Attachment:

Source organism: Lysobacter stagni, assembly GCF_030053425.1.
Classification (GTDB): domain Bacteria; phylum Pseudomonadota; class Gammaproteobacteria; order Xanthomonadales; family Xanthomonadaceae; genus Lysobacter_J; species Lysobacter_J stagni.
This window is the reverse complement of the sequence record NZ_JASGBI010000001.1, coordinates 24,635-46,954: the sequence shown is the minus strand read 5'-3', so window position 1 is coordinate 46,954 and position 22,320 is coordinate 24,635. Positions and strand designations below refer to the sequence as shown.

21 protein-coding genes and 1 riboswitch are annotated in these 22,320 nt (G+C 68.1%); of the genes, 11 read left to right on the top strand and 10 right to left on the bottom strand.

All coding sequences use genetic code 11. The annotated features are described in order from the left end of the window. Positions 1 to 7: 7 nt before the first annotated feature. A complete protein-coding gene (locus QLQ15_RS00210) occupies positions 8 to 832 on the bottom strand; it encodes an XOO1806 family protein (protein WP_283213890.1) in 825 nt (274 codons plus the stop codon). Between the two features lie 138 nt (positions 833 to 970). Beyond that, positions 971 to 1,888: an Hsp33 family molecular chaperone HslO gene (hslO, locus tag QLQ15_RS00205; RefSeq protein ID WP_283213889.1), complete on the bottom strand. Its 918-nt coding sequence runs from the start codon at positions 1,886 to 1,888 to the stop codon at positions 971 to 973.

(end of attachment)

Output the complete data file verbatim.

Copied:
Source organism: Lysobacter stagni, assembly GCF_030053425.1.
Classification (GTDB): domain Bacteria; phylum Pseudomonadota; class Gammaproteobacteria; order Xanthomonadales; family Xanthomonadaceae; genus Lysobacter_J; species Lysobacter_J stagni.
This window is the reverse complement of the sequence record NZ_JASGBI010000001.1, coordinates 24,635-46,954: the sequence shown is the minus strand read 5'-3', so window position 1 is coordinate 46,954 and position 22,320 is coordinate 24,635. Positions and strand designations below refer to the sequence as shown.

21 protein-coding genes and 1 riboswitch are annotated in these 22,320 nt (G+C 68.1%); of the genes, 11 read left to right on the top strand and 10 right to left on the bottom strand.

All coding sequences use genetic code 11. The annotated features are described in order from the left end of the window. Positions 1 to 7: 7 nt before the first annotated feature. A complete protein-coding gene (locus QLQ15_RS00210) occupies positions 8 to 832 on the bottom strand; it encodes an XOO1806 family protein (protein WP_283213890.1) in 825 nt (274 codons plus the stop codon). Between the two features lie 138 nt (positions 833 to 970). Beyond that, positions 971 to 1,888: an Hsp33 family molecular chaperone HslO gene (hslO, locus tag QLQ15_RS00205; RefSeq protein ID WP_283213889.1), complete on the bottom strand. Its 918-nt coding sequence runs from the start codon at positions 1,886 to 1,888 to the stop codon at positions 971 to 973.